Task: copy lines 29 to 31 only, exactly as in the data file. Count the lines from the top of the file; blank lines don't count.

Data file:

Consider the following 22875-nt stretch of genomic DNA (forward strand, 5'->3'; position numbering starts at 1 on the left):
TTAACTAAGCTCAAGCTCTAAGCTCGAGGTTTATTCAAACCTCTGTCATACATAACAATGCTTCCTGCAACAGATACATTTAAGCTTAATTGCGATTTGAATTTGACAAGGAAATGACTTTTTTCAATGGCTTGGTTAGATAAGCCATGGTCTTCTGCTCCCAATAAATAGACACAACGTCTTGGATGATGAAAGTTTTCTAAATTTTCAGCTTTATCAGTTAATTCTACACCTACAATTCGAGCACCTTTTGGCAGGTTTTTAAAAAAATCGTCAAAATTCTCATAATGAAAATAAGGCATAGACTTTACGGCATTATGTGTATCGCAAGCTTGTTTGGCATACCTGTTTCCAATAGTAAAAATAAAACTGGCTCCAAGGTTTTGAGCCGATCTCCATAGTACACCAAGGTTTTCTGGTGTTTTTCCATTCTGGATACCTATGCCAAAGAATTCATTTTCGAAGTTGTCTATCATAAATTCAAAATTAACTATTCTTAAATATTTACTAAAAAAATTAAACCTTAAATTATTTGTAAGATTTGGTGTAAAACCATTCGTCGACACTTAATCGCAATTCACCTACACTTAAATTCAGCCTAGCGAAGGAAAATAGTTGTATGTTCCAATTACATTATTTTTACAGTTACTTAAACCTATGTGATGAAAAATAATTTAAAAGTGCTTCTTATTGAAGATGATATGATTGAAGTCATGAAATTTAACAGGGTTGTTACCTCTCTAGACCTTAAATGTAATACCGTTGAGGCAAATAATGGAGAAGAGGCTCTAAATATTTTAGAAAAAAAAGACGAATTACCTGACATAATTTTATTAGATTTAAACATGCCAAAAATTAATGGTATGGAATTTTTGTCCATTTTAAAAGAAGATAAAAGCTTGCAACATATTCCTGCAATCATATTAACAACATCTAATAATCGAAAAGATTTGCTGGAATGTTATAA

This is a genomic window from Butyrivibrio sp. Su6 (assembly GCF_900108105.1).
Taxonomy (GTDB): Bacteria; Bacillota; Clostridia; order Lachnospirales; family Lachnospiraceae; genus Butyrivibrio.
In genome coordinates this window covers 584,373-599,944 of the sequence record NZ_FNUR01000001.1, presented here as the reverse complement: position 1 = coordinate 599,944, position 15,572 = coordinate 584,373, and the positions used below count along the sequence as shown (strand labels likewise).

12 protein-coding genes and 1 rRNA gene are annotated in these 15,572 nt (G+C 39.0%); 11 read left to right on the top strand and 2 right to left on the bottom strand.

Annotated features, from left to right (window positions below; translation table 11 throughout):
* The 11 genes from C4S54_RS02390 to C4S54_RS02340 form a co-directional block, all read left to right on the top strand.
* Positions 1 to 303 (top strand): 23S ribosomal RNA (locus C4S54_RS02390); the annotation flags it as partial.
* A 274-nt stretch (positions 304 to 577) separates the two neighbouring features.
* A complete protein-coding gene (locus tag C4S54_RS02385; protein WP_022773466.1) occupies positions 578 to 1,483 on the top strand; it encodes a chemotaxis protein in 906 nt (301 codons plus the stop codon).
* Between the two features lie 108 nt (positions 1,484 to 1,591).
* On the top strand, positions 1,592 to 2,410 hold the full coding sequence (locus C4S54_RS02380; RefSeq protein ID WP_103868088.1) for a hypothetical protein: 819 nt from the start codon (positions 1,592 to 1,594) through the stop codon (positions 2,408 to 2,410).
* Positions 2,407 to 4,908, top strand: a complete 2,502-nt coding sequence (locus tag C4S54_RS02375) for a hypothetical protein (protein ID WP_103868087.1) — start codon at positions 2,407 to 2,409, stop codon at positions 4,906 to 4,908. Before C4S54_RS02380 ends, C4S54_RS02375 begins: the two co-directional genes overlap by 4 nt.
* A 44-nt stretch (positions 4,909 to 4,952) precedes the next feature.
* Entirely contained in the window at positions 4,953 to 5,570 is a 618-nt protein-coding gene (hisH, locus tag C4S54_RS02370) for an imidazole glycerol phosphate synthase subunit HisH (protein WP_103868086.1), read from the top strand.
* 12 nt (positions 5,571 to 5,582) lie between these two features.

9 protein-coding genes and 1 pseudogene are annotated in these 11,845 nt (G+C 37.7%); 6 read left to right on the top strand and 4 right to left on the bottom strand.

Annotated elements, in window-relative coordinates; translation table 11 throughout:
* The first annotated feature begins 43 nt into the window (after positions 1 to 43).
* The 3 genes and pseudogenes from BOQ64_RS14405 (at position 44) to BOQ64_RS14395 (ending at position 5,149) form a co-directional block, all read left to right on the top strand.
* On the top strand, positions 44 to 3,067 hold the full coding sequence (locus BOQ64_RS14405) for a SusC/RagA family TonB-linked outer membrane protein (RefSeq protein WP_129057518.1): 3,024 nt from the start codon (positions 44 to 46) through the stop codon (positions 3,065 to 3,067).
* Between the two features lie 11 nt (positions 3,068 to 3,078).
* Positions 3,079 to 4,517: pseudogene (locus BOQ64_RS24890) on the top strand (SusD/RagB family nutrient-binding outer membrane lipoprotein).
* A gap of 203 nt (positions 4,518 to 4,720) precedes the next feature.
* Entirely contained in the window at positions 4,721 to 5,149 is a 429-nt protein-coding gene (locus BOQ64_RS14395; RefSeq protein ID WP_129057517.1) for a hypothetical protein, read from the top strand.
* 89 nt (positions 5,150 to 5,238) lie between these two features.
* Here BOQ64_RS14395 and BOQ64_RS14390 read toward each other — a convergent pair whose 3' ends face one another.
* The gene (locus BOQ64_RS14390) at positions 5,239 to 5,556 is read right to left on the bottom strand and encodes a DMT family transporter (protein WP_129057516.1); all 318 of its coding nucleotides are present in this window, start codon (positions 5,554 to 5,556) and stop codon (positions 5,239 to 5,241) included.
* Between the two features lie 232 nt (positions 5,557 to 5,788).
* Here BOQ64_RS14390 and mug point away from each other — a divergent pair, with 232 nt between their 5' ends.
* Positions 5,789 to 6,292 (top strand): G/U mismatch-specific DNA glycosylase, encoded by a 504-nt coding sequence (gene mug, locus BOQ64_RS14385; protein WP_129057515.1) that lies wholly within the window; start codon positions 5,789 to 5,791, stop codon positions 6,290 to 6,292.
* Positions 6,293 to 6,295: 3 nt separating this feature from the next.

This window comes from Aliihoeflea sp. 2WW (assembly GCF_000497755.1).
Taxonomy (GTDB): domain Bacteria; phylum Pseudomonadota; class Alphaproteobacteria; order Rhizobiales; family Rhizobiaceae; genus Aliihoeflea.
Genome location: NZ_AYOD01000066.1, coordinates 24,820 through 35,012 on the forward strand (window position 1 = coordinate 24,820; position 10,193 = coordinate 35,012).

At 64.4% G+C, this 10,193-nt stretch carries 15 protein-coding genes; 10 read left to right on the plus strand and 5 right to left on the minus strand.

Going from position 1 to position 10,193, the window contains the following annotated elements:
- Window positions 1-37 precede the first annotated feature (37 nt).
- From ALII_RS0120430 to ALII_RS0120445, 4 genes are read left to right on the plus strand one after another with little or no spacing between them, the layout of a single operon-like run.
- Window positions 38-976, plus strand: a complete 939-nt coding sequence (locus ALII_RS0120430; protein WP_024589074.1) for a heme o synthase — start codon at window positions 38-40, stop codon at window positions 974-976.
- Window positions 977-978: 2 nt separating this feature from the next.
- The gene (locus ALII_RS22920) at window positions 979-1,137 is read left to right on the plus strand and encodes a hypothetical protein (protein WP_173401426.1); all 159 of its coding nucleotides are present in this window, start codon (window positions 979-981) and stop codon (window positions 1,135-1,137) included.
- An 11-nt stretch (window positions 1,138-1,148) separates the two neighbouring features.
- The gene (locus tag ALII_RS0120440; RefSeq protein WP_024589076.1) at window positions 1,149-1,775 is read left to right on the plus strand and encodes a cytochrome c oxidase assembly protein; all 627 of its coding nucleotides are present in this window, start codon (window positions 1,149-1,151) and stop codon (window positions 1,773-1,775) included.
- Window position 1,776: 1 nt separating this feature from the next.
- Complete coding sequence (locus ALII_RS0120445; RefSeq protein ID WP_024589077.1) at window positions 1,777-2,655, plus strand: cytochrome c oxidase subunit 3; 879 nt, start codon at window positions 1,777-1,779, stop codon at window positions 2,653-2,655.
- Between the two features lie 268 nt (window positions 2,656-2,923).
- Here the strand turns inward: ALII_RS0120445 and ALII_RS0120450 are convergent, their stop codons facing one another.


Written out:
* The gene (locus BOQ64_RS14390) at positions 5,239 to 5,556 is read right to left on the bottom strand and encodes a DMT family transporter (protein WP_129057516.1); all 318 of its coding nucleotides are present in this window, start codon (positions 5,554 to 5,556) and stop codon (positions 5,239 to 5,241) included.
* Between the two features lie 232 nt (positions 5,557 to 5,788).
* Here BOQ64_RS14390 and mug point away from each other — a divergent pair, with 232 nt between their 5' ends.